Confluence. n. a. the flowing together of two or more streams b. the place of meeting of two streams c. the combined stream formed by conjunction [Merriam-Webster online]
Drawer. n. a sliding box or receptacle opened by pulling out and closed by pushing in [Merriam-Webster online]
Over the past years, at many collections digitization workshops, one’s head (or at least my head) can get turned around about neat idea this, or amazing technology that. It can get a little theoretical or perhaps speculative-science-fiction-y fast. But it begs the question: what are people doing in their collections, right now? What I have learned is that when it comes to pragmatic choices and space/money/efficiency, there is a lot of reason to be excited and to see, yes, confluences.
I hadn’t really realized how much digitzation solutions are beginning to converge until I saw Vince Smith give a (great!) presentation at iEvoBio 2011 on digitizing collections at the Natural History Museum London (NHML). I don’t want to over-paraphrase his talk, and the slides are excellent (from an earlier version of the talk: http://www.slideshare.net/vsmithuk/scalingup-collections-digitisation), but the gist of it was that at current rates, digitization would take a LONG time: thousands of years. So the folks at NHML are working with a company called SmartDrive. SmartDrive builds motorized cameras that move along a track above an object (such as a collections drawer), taking photos. Vince has been working with them to develop a system to photograph collections drawers at high resolution (more on the company’s hardware, software and approach here: http://www.smartdrive.co.uk/satscancollections.html) (note: not a pitch, just really interesting and great images of collections drawers!).
The important thing is that with this technology, high resolution, stitched-together images can be generated relatively quickly, scaling down the time it takes to image all the collections drawers from thousands of years to less than ten. This still leaves “snakes in jars” (see our previous S2I2 post) but we’ll come back to those at some point soon. What is intriguing is that rather than conflict, we are experiencing _confluence_ in an area where there has been a lot of wailing and gnashing of teeth about how we’ll likely end up with a billion (YES, a BILLION) different solutions.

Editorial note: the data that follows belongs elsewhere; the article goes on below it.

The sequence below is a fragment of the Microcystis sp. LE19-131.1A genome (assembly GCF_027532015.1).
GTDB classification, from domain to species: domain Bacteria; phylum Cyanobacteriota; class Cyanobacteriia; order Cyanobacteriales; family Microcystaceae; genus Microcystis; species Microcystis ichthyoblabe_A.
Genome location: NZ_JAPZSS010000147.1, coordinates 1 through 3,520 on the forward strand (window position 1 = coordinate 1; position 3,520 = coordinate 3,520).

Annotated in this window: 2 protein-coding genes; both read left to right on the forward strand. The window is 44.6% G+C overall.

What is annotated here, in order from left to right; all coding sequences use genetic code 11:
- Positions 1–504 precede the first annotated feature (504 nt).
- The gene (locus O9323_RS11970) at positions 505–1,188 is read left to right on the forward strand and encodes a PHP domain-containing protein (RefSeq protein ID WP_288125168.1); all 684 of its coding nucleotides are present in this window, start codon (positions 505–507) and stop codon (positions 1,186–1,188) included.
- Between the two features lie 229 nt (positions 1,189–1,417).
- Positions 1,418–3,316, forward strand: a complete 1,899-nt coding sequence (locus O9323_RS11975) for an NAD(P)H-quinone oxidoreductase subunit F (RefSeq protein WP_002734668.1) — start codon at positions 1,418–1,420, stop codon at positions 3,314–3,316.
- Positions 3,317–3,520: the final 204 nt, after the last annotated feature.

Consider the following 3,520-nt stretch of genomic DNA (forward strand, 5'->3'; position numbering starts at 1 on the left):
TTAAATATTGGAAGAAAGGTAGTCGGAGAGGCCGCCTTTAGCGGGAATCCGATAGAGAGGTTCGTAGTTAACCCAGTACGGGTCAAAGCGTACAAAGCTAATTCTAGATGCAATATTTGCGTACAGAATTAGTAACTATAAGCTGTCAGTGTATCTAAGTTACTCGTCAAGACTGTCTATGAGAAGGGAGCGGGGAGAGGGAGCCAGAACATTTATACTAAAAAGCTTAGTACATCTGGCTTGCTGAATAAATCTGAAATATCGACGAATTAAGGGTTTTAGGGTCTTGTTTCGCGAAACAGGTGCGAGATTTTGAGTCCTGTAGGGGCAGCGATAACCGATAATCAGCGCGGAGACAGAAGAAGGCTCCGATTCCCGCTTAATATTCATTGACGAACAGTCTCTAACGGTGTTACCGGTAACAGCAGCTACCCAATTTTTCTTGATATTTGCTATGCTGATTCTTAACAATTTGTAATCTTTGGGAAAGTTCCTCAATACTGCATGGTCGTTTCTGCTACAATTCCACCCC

So what about this “confluence?” While in Australia hanging out with good friend Paul Flemons (note: currently fu manchu-less), he showed me a similar set up at the Australia National Museum. Again, the idea is to image collections drawers, this time using very high resolution cameras (100 MegaPixels). Similar approaches using Gigapan (http://www.gigapan.org/) are being pioneered by Andy Deans at North Carolina State University (see their excellent and “insectlent” blog here). And Paul Tinerella at the University of Minnesota (who is almost 100% likely to be farmer-goatee-ed at this moment) is using a similar solution to first scan many slides of mounted insects en masse, and then automating the disassembly of these slides into single images of a specimen. The specifics of how the cameras move over the drawers or a set of slides may be different, but the general idea is the same:
Capture a drawer or slide collection quickly –> disassemble the IMAGE into pieces –> Capture labels –> Move data further downstream → etc.
Confluence. This is good.
So what does all this mean? Well, there are still challenges, especially for insects, where the specimen often occludes the label from top view. But assuming cameras can move all around specimens to generate photos, the answer is that there may be a fast method to capture LOTS of high resolution data in drawers. Since Andie is spending part of her summer looking at a thousands of little clams stuffed in such drawers, and Rob has even worked on similar clams in the collection he curates, and since there are hundreds of other collections folks doing the same thing, this is a big step forward.
What challenges remain? Tons. How are we going to unlock data from a 500MB image of a drawer and use those data most effectively? Argument: Data needs to be machine readable and properly documented to maximize its use and re-use. Period. Images are not so good for that! If biocollections data have further utility in new kinds of science, it likely relates to having the what, where, when (taxonomy, location, date) information readily available as simple text that is interoperable with other sources of environmental data. What is _excellent_ (so good I am waving my hands in the air with enthusiasm) is that many people are beginning to talk about similar solutions to this challenge of converting the image of a label to text. That is the subject of our next blog posting, but to presage it, we’ll just say two words: crowd sourcing. And two other words: Old Weather. See if you can connect the dots!